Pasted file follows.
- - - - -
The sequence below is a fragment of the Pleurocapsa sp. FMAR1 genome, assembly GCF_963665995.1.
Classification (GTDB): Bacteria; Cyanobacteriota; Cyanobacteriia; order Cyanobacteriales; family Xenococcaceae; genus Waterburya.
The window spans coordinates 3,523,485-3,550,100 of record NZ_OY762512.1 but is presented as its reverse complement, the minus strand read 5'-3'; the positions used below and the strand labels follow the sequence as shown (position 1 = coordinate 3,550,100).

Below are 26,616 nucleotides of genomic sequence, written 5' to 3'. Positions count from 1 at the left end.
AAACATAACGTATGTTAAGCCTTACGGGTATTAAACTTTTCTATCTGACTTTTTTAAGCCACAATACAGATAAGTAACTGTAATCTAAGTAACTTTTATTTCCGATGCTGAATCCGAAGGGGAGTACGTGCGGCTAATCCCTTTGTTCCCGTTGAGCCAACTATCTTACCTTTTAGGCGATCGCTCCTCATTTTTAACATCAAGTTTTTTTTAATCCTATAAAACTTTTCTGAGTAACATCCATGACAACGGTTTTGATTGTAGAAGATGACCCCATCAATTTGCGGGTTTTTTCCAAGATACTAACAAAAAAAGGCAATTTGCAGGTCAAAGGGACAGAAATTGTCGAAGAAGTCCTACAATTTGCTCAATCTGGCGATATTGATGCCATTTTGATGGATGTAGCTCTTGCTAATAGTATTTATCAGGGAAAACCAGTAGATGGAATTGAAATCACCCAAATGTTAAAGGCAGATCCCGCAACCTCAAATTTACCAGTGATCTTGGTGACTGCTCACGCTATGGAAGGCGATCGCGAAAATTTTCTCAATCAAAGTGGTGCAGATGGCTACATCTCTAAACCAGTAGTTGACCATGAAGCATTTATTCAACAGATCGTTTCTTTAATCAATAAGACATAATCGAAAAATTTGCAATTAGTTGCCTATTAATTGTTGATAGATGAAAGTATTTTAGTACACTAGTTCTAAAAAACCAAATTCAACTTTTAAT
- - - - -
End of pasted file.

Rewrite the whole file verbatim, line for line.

The sequence below is a fragment of the Pleurocapsa sp. FMAR1 genome, assembly GCF_963665995.1.
Classification (GTDB): Bacteria; Cyanobacteriota; Cyanobacteriia; order Cyanobacteriales; family Xenococcaceae; genus Waterburya.
The window spans coordinates 3,523,485-3,550,100 of record NZ_OY762512.1 but is presented as its reverse complement, the minus strand read 5'-3'; the positions used below and the strand labels follow the sequence as shown (position 1 = coordinate 3,550,100).

Below are 26,616 nucleotides of genomic sequence, written 5' to 3'. Positions count from 1 at the left end.
AAACATAACGTATGTTAAGCCTTACGGGTATTAAACTTTTCTATCTGACTTTTTTAAGCCACAATACAGATAAGTAACTGTAATCTAAGTAACTTTTATTTCCGATGCTGAATCCGAAGGGGAGTACGTGCGGCTAATCCCTTTGTTCCCGTTGAGCCAACTATCTTACCTTTTAGGCGATCGCTCCTCATTTTTAACATCAAGTTTTTTTTAATCCTATAAAACTTTTCTGAGTAACATCCATGACAACGGTTTTGATTGTAGAAGATGACCCCATCAATTTGCGGGTTTTTTCCAAGATACTAACAAAAAAAGGCAATTTGCAGGTCAAAGGGACAGAAATTGTCGAAGAAGTCCTACAATTTGCTCAATCTGGCGATATTGATGCCATTTTGATGGATGTAGCTCTTGCTAATAGTATTTATCAGGGAAAACCAGTAGATGGAATTGAAATCACCCAAATGTTAAAGGCAGATCCCGCAACCTCAAATTTACCAGTGATCTTGGTGACTGCTCACGCTATGGAAGGCGATCGCGAAAATTTTCTCAATCAAAGTGGTGCAGATGGCTACATCTCTAAACCAGTAGTTGACCATGAAGCATTTATTCAACAGATCGTTTCTTTAATCAATAAGACATAATCGAAAAATTTGCAATTAGTTGCCTATTAATTGTTGATAGATGAAAGTATTTTAGTACACTAGTTCTAAAAAACCAAATTCAACTTTTAAT